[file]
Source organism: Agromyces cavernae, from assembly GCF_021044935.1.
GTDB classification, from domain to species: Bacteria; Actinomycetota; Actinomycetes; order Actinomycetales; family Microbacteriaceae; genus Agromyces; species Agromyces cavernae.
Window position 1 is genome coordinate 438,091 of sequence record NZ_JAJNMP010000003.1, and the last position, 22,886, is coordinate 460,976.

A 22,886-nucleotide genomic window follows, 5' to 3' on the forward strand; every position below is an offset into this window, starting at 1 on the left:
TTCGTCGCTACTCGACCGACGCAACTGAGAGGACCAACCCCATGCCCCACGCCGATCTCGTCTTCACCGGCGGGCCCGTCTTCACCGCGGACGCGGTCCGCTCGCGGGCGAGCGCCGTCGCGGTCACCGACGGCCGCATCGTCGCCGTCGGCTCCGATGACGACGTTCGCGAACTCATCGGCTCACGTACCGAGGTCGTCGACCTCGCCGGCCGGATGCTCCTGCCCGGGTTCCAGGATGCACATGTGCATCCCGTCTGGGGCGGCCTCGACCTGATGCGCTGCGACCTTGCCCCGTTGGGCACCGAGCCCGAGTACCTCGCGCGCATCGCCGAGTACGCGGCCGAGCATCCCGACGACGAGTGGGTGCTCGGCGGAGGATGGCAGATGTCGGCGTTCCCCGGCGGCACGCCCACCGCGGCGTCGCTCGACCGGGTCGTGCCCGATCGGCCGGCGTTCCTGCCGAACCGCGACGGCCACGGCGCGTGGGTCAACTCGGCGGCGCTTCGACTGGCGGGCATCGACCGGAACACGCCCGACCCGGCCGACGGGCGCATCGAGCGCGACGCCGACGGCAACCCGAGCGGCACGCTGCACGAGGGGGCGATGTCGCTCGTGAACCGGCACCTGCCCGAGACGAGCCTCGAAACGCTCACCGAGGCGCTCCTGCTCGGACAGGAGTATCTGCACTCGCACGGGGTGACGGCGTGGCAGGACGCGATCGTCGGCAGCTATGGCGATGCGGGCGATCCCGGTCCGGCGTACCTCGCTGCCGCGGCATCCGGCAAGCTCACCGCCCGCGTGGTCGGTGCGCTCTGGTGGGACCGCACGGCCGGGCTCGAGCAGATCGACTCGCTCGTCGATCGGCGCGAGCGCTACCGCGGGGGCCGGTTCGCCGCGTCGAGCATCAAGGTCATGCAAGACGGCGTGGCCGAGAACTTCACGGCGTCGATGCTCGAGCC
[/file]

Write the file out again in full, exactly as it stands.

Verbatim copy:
Source organism: Agromyces cavernae, from assembly GCF_021044935.1.
GTDB classification, from domain to species: Bacteria; Actinomycetota; Actinomycetes; order Actinomycetales; family Microbacteriaceae; genus Agromyces; species Agromyces cavernae.
Window position 1 is genome coordinate 438,091 of sequence record NZ_JAJNMP010000003.1, and the last position, 22,886, is coordinate 460,976.

A 22,886-nucleotide genomic window follows, 5' to 3' on the forward strand; every position below is an offset into this window, starting at 1 on the left:
TTCGTCGCTACTCGACCGACGCAACTGAGAGGACCAACCCCATGCCCCACGCCGATCTCGTCTTCACCGGCGGGCCCGTCTTCACCGCGGACGCGGTCCGCTCGCGGGCGAGCGCCGTCGCGGTCACCGACGGCCGCATCGTCGCCGTCGGCTCCGATGACGACGTTCGCGAACTCATCGGCTCACGTACCGAGGTCGTCGACCTCGCCGGCCGGATGCTCCTGCCCGGGTTCCAGGATGCACATGTGCATCCCGTCTGGGGCGGCCTCGACCTGATGCGCTGCGACCTTGCCCCGTTGGGCACCGAGCCCGAGTACCTCGCGCGCATCGCCGAGTACGCGGCCGAGCATCCCGACGACGAGTGGGTGCTCGGCGGAGGATGGCAGATGTCGGCGTTCCCCGGCGGCACGCCCACCGCGGCGTCGCTCGACCGGGTCGTGCCCGATCGGCCGGCGTTCCTGCCGAACCGCGACGGCCACGGCGCGTGGGTCAACTCGGCGGCGCTTCGACTGGCGGGCATCGACCGGAACACGCCCGACCCGGCCGACGGGCGCATCGAGCGCGACGCCGACGGCAACCCGAGCGGCACGCTGCACGAGGGGGCGATGTCGCTCGTGAACCGGCACCTGCCCGAGACGAGCCTCGAAACGCTCACCGAGGCGCTCCTGCTCGGACAGGAGTATCTGCACTCGCACGGGGTGACGGCGTGGCAGGACGCGATCGTCGGCAGCTATGGCGATGCGGGCGATCCCGGTCCGGCGTACCTCGCTGCCGCGGCATCCGGCAAGCTCACCGCCCGCGTGGTCGGTGCGCTCTGGTGGGACCGCACGGCCGGGCTCGAGCAGATCGACTCGCTCGTCGATCGGCGCGAGCGCTACCGCGGGGGCCGGTTCGCCGCGTCGAGCATCAAGGTCATGCAAGACGGCGTGGCCGAGAACTTCACGGCGTCGATGCTCGAGCC